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Achieving patient-centred care: the potential and challenge of the patient-as-professional role

Citation

Phillips, RL and Short, A and Kenning, A and Dugdale, P and Nugus, P and McGowan, R and Greenfield, D, Achieving patient-centred care: the potential and challenge of the patient-as-professional role, Health Expectations, 18, (6) pp. 2616-2628. ISSN 1369-6513 (2015) [Refereed Article]

DOI: doi:10.1111/hex.12234

Abstract

Background The patient-as-professional concept acknowledges the expert participation of patients in interprofessional teams, including their contributions to managing and coordinating their care. How- ever, little is known about experiences and perspectives of these teams. Objective To investigate (i) patients’ and carers’ experiences of actively engaging in interprofessional care by enacting the patient- as-professional role and (ii) clinicians’ perspectives of this involvement. Design, setting and participants A two-phased qualitative study. In Phase 1, people with chronic disease (n = 50) and their carers (n = 5) participated in interviews and focus groups. Phase 2 involved interviews with clinicians (n = 14). Data were analysed thematically. Findings Patients and carers de scribed the characteristics of the role (knowing about the condition, questioning clinicians, coordi- nating care, using a support network, engaging an advocate and being proactive), as well as factors that influence its performance (the patient– clinician partnership, benefits, barriers and applica- bility). However, both patients and carers, and clinicians cau- tioned that not all patients might desire this level of involvement. Clinicians were also concerned that not all patients have the required knowledge for this role, and those who do are time-con- suming. When describing the inclusion of the patient-as-profes- sional, clinicians highlighted the patie nt and clinician’ s roles, the importance of the clinician–patient relationship and ramifications of the role Conclusion Support exists for the patient-as-professional role. The characteristics and influencing factors identified in this study could guide patient engagement with the interprofessional team and support clinicians to provide patient-centred care. Recognition of the role has the potential to improve health-care delivery by promoting patient-centred care.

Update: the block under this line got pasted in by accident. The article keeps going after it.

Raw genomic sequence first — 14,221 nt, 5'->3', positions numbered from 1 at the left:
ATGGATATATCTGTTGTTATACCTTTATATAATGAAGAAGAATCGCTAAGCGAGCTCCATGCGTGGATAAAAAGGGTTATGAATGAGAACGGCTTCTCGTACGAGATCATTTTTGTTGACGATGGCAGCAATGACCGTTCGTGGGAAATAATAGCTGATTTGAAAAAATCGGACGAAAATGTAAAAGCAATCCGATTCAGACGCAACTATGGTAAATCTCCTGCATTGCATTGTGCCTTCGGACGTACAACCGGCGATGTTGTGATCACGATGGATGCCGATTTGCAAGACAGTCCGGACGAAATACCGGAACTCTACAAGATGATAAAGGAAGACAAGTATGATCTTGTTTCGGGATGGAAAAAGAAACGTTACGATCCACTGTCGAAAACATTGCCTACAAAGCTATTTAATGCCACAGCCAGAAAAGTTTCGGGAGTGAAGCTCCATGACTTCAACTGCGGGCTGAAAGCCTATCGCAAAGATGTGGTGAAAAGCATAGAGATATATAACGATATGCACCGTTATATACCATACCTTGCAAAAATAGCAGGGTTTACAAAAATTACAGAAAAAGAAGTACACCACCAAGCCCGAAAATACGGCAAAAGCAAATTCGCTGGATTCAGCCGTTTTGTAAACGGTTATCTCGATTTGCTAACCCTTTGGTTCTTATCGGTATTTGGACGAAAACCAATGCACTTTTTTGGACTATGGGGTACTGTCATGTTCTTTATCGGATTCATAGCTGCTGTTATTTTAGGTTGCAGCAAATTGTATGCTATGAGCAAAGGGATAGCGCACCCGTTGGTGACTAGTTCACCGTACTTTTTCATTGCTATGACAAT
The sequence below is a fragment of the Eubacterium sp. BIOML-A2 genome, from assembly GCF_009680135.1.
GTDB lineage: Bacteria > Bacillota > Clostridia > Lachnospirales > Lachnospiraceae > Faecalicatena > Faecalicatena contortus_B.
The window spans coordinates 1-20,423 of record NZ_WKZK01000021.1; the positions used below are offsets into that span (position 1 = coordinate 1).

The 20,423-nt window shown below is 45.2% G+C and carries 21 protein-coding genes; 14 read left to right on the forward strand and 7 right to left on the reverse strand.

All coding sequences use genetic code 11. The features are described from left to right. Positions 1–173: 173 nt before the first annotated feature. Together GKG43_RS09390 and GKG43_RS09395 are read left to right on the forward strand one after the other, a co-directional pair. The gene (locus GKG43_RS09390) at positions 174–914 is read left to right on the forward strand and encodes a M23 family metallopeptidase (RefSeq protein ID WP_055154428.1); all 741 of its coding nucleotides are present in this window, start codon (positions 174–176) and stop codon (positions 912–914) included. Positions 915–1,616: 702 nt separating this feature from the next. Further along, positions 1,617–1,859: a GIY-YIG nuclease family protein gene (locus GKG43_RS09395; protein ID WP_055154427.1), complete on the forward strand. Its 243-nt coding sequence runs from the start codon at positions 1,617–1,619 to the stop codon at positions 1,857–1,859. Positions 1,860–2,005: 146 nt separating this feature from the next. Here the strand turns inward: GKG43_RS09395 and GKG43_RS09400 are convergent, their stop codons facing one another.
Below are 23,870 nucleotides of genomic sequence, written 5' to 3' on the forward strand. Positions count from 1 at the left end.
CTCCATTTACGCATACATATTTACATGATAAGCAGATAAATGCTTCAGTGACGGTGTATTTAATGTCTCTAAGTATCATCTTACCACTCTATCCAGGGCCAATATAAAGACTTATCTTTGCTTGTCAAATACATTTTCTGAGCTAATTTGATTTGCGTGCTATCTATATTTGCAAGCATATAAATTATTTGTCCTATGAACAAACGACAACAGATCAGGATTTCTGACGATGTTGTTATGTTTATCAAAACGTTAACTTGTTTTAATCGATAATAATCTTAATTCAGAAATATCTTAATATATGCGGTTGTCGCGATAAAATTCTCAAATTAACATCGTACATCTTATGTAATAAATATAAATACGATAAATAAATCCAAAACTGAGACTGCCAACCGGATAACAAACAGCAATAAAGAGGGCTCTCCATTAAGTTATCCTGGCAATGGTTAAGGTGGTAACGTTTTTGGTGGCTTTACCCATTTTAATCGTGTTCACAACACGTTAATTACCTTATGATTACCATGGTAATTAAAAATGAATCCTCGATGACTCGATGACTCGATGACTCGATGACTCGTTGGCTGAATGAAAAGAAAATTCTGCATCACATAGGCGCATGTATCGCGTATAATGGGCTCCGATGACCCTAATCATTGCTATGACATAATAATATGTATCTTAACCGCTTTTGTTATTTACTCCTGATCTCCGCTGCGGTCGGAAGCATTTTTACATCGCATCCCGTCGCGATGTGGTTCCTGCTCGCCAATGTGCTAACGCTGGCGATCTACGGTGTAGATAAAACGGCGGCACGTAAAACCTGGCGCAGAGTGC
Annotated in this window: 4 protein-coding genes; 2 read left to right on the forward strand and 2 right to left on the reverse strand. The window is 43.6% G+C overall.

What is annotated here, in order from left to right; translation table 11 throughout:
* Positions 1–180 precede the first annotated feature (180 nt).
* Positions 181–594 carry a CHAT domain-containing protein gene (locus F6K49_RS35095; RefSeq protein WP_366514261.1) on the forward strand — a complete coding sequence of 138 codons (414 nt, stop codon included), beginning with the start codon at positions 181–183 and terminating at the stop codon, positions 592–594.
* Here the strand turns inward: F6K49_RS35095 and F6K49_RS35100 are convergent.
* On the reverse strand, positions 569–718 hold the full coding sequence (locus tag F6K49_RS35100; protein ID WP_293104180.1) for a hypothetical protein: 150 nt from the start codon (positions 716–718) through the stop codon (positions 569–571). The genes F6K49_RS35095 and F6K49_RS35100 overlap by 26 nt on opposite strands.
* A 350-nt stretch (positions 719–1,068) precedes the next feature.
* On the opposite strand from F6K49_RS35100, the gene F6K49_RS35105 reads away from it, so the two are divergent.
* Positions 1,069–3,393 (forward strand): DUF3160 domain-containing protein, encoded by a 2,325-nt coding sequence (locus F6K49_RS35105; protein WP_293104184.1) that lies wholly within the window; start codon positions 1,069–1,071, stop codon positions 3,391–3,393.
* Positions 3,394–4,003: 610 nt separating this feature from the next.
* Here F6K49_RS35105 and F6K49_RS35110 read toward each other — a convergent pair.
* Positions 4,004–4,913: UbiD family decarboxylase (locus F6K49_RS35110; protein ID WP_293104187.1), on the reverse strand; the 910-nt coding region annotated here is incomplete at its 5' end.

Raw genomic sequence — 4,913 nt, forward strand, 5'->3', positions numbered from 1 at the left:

Item Details

Item Type:Refereed Article
Keywords:Accreditation, Healthcare, Standards, General practice, Research
Research Division:Medical and Health Sciences
Research Group:Other Medical and Health Sciences
Research Field:Medical and Health Sciences not elsewhere classified
Objective Division:Health
Objective Group:Health and Support Services
Objective Field:Health and Support Services not elsewhere classified
Author:Greenfield, D (Professor David Greenfield)
ID Code:110123
Year Published:2015
Web of Science® Times Cited:4
Deposited By:Tasmanian School of Business and Economics
Deposited On:2016-07-13
Last Modified:2016-07-13
Downloads:0

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